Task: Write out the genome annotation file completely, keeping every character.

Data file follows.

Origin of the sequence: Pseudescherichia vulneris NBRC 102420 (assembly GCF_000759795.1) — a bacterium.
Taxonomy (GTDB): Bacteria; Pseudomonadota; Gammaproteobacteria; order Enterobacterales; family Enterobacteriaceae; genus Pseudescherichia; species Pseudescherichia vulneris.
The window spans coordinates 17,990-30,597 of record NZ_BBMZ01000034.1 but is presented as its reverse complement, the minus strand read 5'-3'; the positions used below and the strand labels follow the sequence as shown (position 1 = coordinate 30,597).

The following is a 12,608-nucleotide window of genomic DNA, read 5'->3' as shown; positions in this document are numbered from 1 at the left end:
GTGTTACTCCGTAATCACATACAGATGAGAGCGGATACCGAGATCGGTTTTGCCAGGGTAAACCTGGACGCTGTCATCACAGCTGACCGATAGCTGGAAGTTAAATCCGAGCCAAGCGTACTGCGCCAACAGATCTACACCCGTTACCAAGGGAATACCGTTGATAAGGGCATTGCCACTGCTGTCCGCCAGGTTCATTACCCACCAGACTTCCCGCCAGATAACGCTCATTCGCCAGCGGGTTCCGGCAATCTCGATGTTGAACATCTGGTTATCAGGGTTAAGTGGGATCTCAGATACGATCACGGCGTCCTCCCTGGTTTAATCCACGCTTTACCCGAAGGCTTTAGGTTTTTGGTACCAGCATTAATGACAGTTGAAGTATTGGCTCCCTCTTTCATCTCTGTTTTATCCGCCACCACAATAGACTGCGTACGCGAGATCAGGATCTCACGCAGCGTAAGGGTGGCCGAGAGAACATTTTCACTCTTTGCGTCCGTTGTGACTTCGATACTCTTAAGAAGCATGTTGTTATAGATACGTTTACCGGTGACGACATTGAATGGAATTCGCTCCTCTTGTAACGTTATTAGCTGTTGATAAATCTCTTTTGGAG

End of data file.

Origin of the sequence: Pseudescherichia vulneris NBRC 102420 (assembly GCF_000759795.1) — a bacterium.
Taxonomy (GTDB): Bacteria; Pseudomonadota; Gammaproteobacteria; order Enterobacterales; family Enterobacteriaceae; genus Pseudescherichia; species Pseudescherichia vulneris.
The window spans coordinates 17,990-30,597 of record NZ_BBMZ01000034.1 but is presented as its reverse complement, the minus strand read 5'-3'; the positions used below and the strand labels follow the sequence as shown (position 1 = coordinate 30,597).

The following is a 12,608-nucleotide window of genomic DNA, read 5'->3' as shown; positions in this document are numbered from 1 at the left end:
GTGTTACTCCGTAATCACATACAGATGAGAGCGGATACCGAGATCGGTTTTGCCAGGGTAAACCTGGACGCTGTCATCACAGCTGACCGATAGCTGGAAGTTAAATCCGAGCCAAGCGTACTGCGCCAACAGATCTACACCCGTTACCAAGGGAATACCGTTGATAAGGGCATTGCCACTGCTGTCCGCCAGGTTCATTACCCACCAGACTTCCCGCCAGATAACGCTCATTCGCCAGCGGGTTCCGGCAATCTCGATGTTGAACATCTGGTTATCAGGGTTAAGTGGGATCTCAGATACGATCACGGCGTCCTCCCTGGTTTAATCCACGCTTTACCCGAAGGCTTTAGGTTTTTGGTACCAGCATTAATGACAGTTGAAGTATTGGCTCCCTCTTTCATCTCTGTTTTATCCGCCACCACAATAGACTGCGTACGCGAGATCAGGATCTCACGCAGCGTAAGGGTGGCCGAGAGAACATTTTCACTCTTTGCGTCCGTTGTGACTTCGATACTCTTAAGAAGCATGTTGTTATAGATACGTTTACCGGTGACGACATTGAATGGAATTCGCTCCTCTTGTAACGTTATTAGCTGTTGATAAATCTCTTTTGGAG